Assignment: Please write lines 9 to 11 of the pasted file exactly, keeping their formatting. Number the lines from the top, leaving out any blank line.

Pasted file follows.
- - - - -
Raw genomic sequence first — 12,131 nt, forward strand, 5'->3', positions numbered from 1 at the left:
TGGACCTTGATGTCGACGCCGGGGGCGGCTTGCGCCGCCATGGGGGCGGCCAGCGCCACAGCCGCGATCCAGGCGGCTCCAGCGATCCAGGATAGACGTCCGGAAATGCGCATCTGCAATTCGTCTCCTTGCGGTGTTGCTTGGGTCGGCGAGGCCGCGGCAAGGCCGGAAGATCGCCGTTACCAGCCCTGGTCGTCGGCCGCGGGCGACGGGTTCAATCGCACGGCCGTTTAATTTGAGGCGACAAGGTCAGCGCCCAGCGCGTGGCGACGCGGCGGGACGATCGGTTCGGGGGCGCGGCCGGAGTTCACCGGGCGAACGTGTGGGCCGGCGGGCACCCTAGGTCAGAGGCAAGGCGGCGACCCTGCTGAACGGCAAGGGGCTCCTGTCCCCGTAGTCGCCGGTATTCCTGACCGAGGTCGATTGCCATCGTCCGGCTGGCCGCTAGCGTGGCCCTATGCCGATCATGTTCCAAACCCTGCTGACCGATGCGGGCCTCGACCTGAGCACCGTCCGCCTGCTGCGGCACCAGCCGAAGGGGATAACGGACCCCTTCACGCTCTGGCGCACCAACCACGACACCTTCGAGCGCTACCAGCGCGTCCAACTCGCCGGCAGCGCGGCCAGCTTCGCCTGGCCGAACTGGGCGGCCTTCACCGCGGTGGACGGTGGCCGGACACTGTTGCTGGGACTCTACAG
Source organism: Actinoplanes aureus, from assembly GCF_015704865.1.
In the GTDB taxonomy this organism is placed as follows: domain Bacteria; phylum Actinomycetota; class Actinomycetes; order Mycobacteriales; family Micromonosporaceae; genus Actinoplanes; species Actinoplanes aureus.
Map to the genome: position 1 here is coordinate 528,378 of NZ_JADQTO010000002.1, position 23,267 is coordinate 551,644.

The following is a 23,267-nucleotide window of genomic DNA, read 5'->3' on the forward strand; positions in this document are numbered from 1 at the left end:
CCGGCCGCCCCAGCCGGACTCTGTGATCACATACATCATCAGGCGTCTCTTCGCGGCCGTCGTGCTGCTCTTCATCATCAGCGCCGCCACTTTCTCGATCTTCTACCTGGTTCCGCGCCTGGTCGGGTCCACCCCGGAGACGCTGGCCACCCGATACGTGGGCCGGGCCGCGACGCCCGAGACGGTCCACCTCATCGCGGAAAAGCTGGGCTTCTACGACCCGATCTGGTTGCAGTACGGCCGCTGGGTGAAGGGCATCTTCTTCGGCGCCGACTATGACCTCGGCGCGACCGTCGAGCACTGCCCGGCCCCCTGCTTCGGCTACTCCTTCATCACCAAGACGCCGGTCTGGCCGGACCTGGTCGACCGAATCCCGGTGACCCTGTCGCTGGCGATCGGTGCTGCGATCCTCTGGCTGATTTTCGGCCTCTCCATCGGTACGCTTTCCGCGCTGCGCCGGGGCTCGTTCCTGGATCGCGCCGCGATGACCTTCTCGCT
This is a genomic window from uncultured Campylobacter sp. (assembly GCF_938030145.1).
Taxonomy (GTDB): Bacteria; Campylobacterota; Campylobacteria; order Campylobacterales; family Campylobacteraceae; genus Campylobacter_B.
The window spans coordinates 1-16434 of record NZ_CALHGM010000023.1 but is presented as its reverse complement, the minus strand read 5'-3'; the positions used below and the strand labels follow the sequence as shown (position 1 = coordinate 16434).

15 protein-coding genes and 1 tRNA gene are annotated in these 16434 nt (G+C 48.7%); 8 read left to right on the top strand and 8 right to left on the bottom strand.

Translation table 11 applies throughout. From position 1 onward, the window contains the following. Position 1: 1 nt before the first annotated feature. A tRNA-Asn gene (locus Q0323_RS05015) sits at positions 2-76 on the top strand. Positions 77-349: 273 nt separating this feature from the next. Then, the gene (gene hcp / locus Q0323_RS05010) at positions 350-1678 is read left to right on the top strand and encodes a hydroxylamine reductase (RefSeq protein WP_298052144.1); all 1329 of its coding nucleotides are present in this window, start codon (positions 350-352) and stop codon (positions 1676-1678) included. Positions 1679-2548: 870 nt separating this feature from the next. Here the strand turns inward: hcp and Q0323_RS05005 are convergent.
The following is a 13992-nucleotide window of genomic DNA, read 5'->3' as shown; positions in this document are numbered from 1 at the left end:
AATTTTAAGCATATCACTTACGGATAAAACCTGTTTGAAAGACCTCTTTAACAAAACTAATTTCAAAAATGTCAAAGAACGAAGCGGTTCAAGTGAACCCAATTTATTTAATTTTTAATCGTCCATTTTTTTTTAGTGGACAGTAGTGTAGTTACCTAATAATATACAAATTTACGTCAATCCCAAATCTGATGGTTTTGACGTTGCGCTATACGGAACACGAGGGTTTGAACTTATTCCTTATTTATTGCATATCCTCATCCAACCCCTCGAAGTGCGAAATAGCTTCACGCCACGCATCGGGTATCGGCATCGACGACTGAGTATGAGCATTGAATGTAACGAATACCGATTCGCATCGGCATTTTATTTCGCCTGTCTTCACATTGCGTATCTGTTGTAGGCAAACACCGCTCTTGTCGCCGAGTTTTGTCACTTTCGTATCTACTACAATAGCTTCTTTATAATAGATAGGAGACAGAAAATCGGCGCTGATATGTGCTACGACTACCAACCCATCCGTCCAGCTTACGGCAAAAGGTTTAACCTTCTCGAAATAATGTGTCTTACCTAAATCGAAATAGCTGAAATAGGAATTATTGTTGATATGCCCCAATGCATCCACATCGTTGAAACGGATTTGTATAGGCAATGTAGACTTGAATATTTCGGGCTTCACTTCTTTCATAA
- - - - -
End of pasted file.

Taxonomy (GTDB): Bacteria; Campylobacterota; Campylobacteria; order Campylobacterales; family Campylobacteraceae; genus Campylobacter_B.
The window spans coordinates 1-16434 of record NZ_CALHGM010000023.1 but is presented as its reverse complement, the minus strand read 5'-3'; the positions used below and the strand labels follow the sequence as shown (position 1 = coordinate 16434).

15 protein-coding genes and 1 tRNA gene are annotated in these 16434 nt (G+C 48.7%); 8 read left to right on the top strand and 8 right to left on the bottom strand.